Assessment and management of osteoarthritis in adults


We have reported previously that osteoarthritis is the most common form of arthritis and a leading cause of pain and disability worldwide. It’s symptoms include pain, reduced function and effects on a person’s ability to carry out their activities of daily living. Pain is associated with changes in mood, sleep and coping abilities.

A new quality standard covering the assessment and management of osteoarthritis in adults aged 18 years and over has been recently published by The National Institute for Clinical Excellence (NICE) in the UK.

NICE quality standards describe high-priority areas for quality improvement in a defined care or service area. Each standard consists of a prioritised set of specific, concise and measurable statements. They draw on existing guidance, which provides an underpinning, comprehensive set of recommendations, and are designed to support the measurement of improvement.

This new quality standard does not cover the replacement of hip, knee or shoulder joints in adults with osteoarthritis, because this will be included in a future NICE guideline and quality standard.

The quality standard for osteoarthritis is made up of 8 statements that describe high‑quality care for adults with osteoarthritis. The quality statements are:

  • Statement 1. Adults aged 45 or over are diagnosed with osteoarthritis clinically without investigations if they have activity – related joint pain and any morning joint stiffness lasts no longer than 30 minutes.
  • Statement 2. Adults newly diagnosed with osteoarthritis have an assessment that includes pain, impact on daily activities and quality of life.
  • Statement 3. Adults with osteoarthritis participate in developing a self‑management plan that directs them to any support they may need.
  • Statement 4. Adults with osteoarthritis are advised to participate in muscle strengthening and aerobic exercise.
  • Statement 5. Adults with osteoarthritis who are overweight or obese are offered support to lose weight.
  • Statement 6. Adults with osteoarthritis discuss and agree the timing of their next review with their primary healthcare team.
  • Statement 7. Adults with osteoarthritis are supported with non‑surgical core treatments for at least 3 months before any referral for consideration of joint surgery.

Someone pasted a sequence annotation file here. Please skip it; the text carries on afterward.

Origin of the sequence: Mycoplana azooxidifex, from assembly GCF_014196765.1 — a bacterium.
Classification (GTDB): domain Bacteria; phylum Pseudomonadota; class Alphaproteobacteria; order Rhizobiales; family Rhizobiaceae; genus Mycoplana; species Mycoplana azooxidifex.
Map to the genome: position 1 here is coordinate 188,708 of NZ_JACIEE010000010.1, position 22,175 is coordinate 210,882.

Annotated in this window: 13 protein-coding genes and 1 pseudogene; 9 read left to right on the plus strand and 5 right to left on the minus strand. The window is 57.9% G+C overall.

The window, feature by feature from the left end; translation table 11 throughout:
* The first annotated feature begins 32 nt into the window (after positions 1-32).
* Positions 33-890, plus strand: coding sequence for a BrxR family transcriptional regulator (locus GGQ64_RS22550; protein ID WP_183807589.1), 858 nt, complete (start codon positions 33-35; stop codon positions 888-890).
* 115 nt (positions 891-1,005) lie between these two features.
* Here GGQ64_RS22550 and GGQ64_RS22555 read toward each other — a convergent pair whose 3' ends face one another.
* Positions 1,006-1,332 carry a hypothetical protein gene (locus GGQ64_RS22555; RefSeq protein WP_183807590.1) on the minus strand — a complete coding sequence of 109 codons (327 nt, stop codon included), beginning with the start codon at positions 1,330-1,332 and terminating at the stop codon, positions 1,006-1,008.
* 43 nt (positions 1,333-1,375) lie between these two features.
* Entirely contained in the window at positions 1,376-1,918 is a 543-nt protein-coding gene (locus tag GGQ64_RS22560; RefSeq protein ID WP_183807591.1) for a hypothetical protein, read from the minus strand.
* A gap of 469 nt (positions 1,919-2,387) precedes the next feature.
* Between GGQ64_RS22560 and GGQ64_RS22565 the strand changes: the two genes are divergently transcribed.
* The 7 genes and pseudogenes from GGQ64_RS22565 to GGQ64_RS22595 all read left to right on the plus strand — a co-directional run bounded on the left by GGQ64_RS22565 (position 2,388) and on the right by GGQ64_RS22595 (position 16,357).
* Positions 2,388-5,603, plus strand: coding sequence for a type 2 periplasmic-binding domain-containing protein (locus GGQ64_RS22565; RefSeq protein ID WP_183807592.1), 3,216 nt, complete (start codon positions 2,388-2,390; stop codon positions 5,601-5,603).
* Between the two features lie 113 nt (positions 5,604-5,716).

• Statement 8. Healthcare professionals do not use scoring tools to identify which adults with osteoarthritis are eligible for referral for consideration of joint surgery.

NICE quality standards help to improve key areas of health or social care so that people are offered the best care available.


The Muscuolskeletal Elf’s view

Because osteoarthritis is the most common form of arthritis and a leading cause of pain and disability worldwide the Muscuolskeletal Elf has published several blogs on recent evidence for people with osteoarthritis including;


  • NICE Quality Standard 2015 [QS87] Osteoarthritis [abstract]
  • NICE Clinical Guideline 2014 [CG177] Osteoarthritis [abstract]
Share on Facebook Tweet this on Twitter Share on LinkedIn Share on Google+
Mark as read
Create a personal elf note about this blog
Profile photo of Tracey Howe

Tracey Howe

Hi I am Tracey Howe. I am a Professor of Rehabilitation Sciences at Glasgow Caledonian University, UK and Deputy Chair of Glasgow City of Science. I am also an editor for the Cochrane Musculoskeletal Review Group and a convenor for the Cochrane Health Care of Older People Field. I am a Trustee of the Picker Institute Europe. I started my career as a physiotherapist in the National Health Service in England. I have extensive experience of assessing the quality of research in Universities in the UK and internationally. I enjoy strategic visioning, creative problem-solving, and creating vibrant, multi-disciplinary environments, through collaboration, partnerships, and relationships, that empower others to succeed.

More posts - Website

Follow me here –